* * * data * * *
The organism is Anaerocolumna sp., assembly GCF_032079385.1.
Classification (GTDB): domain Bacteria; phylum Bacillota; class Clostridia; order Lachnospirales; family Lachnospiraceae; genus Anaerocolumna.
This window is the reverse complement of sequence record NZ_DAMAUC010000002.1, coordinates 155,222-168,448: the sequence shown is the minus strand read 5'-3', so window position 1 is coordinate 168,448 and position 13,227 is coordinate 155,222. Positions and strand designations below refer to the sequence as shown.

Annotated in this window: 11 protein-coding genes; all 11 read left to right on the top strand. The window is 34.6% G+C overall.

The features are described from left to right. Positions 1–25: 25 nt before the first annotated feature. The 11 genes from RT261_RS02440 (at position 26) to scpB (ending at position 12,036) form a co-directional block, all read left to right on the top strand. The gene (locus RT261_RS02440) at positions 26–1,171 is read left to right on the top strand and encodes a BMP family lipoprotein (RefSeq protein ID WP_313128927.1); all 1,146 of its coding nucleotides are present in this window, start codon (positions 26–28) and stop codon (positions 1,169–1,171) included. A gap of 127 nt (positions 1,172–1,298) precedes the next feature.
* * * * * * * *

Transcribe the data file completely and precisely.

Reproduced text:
The organism is Anaerocolumna sp., assembly GCF_032079385.1.
Classification (GTDB): domain Bacteria; phylum Bacillota; class Clostridia; order Lachnospirales; family Lachnospiraceae; genus Anaerocolumna.
This window is the reverse complement of sequence record NZ_DAMAUC010000002.1, coordinates 155,222-168,448: the sequence shown is the minus strand read 5'-3', so window position 1 is coordinate 168,448 and position 13,227 is coordinate 155,222. Positions and strand designations below refer to the sequence as shown.

Annotated in this window: 11 protein-coding genes; all 11 read left to right on the top strand. The window is 34.6% G+C overall.

The features are described from left to right. Positions 1–25: 25 nt before the first annotated feature. The 11 genes from RT261_RS02440 (at position 26) to scpB (ending at position 12,036) form a co-directional block, all read left to right on the top strand. The gene (locus RT261_RS02440) at positions 26–1,171 is read left to right on the top strand and encodes a BMP family lipoprotein (RefSeq protein ID WP_313128927.1); all 1,146 of its coding nucleotides are present in this window, start codon (positions 26–28) and stop codon (positions 1,169–1,171) included. A gap of 127 nt (positions 1,172–1,298) precedes the next feature.